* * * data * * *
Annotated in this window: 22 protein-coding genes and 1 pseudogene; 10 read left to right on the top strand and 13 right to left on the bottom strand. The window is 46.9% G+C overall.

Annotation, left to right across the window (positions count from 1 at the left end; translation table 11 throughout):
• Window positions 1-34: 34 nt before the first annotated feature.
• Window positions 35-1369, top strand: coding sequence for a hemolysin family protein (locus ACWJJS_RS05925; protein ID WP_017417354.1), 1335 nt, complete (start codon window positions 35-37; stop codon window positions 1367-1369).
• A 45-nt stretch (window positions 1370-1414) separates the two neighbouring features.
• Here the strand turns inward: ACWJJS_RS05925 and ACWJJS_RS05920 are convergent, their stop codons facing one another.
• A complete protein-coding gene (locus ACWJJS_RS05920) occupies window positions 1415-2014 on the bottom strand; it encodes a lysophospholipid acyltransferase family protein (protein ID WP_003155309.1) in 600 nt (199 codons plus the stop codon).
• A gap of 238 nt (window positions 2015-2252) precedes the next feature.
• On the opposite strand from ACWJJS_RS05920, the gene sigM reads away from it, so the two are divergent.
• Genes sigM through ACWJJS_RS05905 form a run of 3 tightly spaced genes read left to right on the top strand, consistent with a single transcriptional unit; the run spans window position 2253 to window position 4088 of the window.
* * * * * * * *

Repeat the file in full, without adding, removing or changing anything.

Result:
Annotated in this window: 22 protein-coding genes and 1 pseudogene; 10 read left to right on the top strand and 13 right to left on the bottom strand. The window is 46.9% G+C overall.

Annotation, left to right across the window (positions count from 1 at the left end; translation table 11 throughout):
• Window positions 1-34: 34 nt before the first annotated feature.
• Window positions 35-1369, top strand: coding sequence for a hemolysin family protein (locus ACWJJS_RS05925; protein ID WP_017417354.1), 1335 nt, complete (start codon window positions 35-37; stop codon window positions 1367-1369).
• A 45-nt stretch (window positions 1370-1414) separates the two neighbouring features.
• Here the strand turns inward: ACWJJS_RS05925 and ACWJJS_RS05920 are convergent, their stop codons facing one another.
• A complete protein-coding gene (locus ACWJJS_RS05920) occupies window positions 1415-2014 on the bottom strand; it encodes a lysophospholipid acyltransferase family protein (protein ID WP_003155309.1) in 600 nt (199 codons plus the stop codon).
• A gap of 238 nt (window positions 2015-2252) precedes the next feature.
• On the opposite strand from ACWJJS_RS05920, the gene sigM reads away from it, so the two are divergent.
• Genes sigM through ACWJJS_RS05905 form a run of 3 tightly spaced genes read left to right on the top strand, consistent with a single transcriptional unit; the run spans window position 2253 to window position 4088 of the window.